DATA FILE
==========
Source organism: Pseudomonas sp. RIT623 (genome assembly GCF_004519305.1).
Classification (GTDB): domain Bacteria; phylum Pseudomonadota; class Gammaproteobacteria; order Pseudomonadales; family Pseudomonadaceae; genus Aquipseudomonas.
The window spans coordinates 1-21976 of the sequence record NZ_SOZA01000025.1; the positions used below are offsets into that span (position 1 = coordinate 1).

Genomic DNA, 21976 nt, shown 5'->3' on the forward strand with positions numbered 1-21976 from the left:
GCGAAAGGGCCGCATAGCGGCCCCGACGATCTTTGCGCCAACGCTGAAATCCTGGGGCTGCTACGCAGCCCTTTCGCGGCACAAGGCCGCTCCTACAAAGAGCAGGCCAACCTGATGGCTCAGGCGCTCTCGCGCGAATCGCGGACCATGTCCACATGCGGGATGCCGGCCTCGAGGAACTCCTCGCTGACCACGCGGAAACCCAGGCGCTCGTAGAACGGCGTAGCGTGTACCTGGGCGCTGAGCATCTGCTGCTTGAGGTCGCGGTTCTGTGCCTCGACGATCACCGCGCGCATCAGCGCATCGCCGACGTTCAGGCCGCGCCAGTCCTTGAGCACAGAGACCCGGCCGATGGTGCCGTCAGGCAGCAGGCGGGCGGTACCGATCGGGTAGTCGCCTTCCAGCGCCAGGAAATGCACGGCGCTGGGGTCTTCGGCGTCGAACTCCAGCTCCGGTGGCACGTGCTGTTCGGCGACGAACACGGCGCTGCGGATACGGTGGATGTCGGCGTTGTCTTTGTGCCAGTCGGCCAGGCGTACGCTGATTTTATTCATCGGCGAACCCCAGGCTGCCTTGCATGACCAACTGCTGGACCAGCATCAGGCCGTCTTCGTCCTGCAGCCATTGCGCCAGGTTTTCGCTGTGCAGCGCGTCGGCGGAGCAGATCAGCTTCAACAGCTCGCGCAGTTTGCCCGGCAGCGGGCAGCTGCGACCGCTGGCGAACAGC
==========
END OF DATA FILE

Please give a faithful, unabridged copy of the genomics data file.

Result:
Source organism: Pseudomonas sp. RIT623 (genome assembly GCF_004519305.1).
Classification (GTDB): domain Bacteria; phylum Pseudomonadota; class Gammaproteobacteria; order Pseudomonadales; family Pseudomonadaceae; genus Aquipseudomonas.
The window spans coordinates 1-21976 of the sequence record NZ_SOZA01000025.1; the positions used below are offsets into that span (position 1 = coordinate 1).

Genomic DNA, 21976 nt, shown 5'->3' on the forward strand with positions numbered 1-21976 from the left:
GCGAAAGGGCCGCATAGCGGCCCCGACGATCTTTGCGCCAACGCTGAAATCCTGGGGCTGCTACGCAGCCCTTTCGCGGCACAAGGCCGCTCCTACAAAGAGCAGGCCAACCTGATGGCTCAGGCGCTCTCGCGCGAATCGCGGACCATGTCCACATGCGGGATGCCGGCCTCGAGGAACTCCTCGCTGACCACGCGGAAACCCAGGCGCTCGTAGAACGGCGTAGCGTGTACCTGGGCGCTGAGCATCTGCTGCTTGAGGTCGCGGTTCTGTGCCTCGACGATCACCGCGCGCATCAGCGCATCGCCGACGTTCAGGCCGCGCCAGTCCTTGAGCACAGAGACCCGGCCGATGGTGCCGTCAGGCAGCAGGCGGGCGGTACCGATCGGGTAGTCGCCTTCCAGCGCCAGGAAATGCACGGCGCTGGGGTCTTCGGCGTCGAACTCCAGCTCCGGTGGCACGTGCTGTTCGGCGACGAACACGGCGCTGCGGATACGGTGGATGTCGGCGTTGTCTTTGTGCCAGTCGGCCAGGCGTACGCTGATTTTATTCATCGGCGAACCCCAGGCTGCCTTGCATGACCAACTGCTGGACCAGCATCAGGCCGTCTTCGTCCTGCAGCCATTGCGCCAGGTTTTCGCTGTGCAGCGCGTCGGCGGAGCAGATCAGCTTCAACAGCTCGCGCAGTTTGCCCGGCAGCGGGCAGCTGCGACCGCTGGCGAACAGC